Affective multimedia databases – state of the art (2)

Apart from databases in the table, two more important sources of affective text corpora exist: WordNet-Affect and SemEval.

These two databases are not specifically designed for emotion elicitation experiments although they can be indi-rectly used in this domain. WordNet-Affect is taxonomy of over two hundred emo-tions and emotion-related terms. It is aligned with WordNet concepts and could be used to classify text labels in semantic and affective domains. SemEval is a set of different lexicons for word sense disambiguation semantic analysis and senti-ment evaluation, which were collaboratively developed by different researchers dur-ing a series of yearly evaluation workshops.

Some SemEval data such as SemCor and the previously mentioned SemEval can be used to support emotion elicitation with annotated multimedia. It should be noted that the advanced sentiment analysis is concerned with extraction of discrete emotion states such as “happiness”, “sadness” or “anger” from text documents. Therefore, sentiment classification could also be considered as a subtype of emotion classification.

As mentioned before multimedia stimuli are described with at least one of the two emotion theories: categorical or dimensional. The dimensional theories of emotion propose that affective meaning can be well characterized by a small number of dimensions. Dimensions are chosen on their ability to statistically characterize subjective emotional ratings with the least number of dimensions possible. These dimensions generally include one bipolar or two unipolar dimensions that represent positivity and negativity and have been labeled in various ways, such as valence or pleasure. Also usually included is a dimension that captures intensity, arousal, or energy level. In contrast to the dimensional theories, categorical theories claim that the dimensional models, particularly those using only two or three dimensions, do not accurately reflect the neural systems underlying emotional responses. Instead, supporters of these theories propose that there are a number of emotions that are universal across cultures and have an evolutionary and biological basis. Which discrete emotions are included in these theories is a point of contention, as is the choice of which dimensions to include in the dimensional models. Most supporters of discrete emotion theories agree that at least the five primary emotions of happiness, sadness, anger, fear and disgust should be included.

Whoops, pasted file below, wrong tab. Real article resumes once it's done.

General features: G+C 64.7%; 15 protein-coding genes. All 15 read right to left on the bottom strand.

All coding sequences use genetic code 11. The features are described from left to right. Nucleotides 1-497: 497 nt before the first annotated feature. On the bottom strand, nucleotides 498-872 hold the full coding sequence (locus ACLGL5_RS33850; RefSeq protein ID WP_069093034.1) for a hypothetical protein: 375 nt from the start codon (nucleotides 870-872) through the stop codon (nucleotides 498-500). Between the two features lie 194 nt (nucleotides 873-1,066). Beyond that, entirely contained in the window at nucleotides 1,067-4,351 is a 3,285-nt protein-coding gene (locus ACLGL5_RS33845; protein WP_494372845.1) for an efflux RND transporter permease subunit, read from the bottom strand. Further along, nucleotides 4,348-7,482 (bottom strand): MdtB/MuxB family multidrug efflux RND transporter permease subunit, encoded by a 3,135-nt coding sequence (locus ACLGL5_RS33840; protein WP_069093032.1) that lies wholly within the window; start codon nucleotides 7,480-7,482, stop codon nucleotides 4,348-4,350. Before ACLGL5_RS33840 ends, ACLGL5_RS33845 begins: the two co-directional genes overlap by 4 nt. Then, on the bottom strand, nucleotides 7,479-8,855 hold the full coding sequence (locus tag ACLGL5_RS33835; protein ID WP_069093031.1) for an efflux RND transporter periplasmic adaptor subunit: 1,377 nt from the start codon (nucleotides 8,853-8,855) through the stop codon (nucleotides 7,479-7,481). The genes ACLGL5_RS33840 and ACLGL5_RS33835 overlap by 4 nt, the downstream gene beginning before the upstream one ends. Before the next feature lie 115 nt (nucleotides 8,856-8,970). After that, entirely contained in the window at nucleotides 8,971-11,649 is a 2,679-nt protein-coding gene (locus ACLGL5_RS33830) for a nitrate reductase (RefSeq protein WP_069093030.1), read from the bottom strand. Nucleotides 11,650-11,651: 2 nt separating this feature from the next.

Dimensional and categorical theories of affect can both effectively describe emotion in digital systems but are not mutually exclusive. Many researchers who predominately use the dimensional model regard the positive and negative valence systems as appetitive and defensive systems, with arousal representing the intensity of activation within each system. It has been experimentally proved that visual stimuli from the IAPS produce different responses in skin conductance, startle reflex and heart rate depending on emotion category. Also, some categorical approaches already incorporate intensity or arousal into their models. With these empirical overlaps in theories of emotion, visual stimuli previously only characterized according to a single theory have now been characterized according to the complimentary emotion theory, including IAPS, IADS and ANEW. Annotations according to both theories of affect are useful for several reasons, predominantly because they providing a more complete characterization of stimuli affect. Additionally, apart from theories of emotion based on discrete categories or dimensions, numerous other paradigms exist for description of sentiments, appraisals, action tendencies and categorization of emotion states.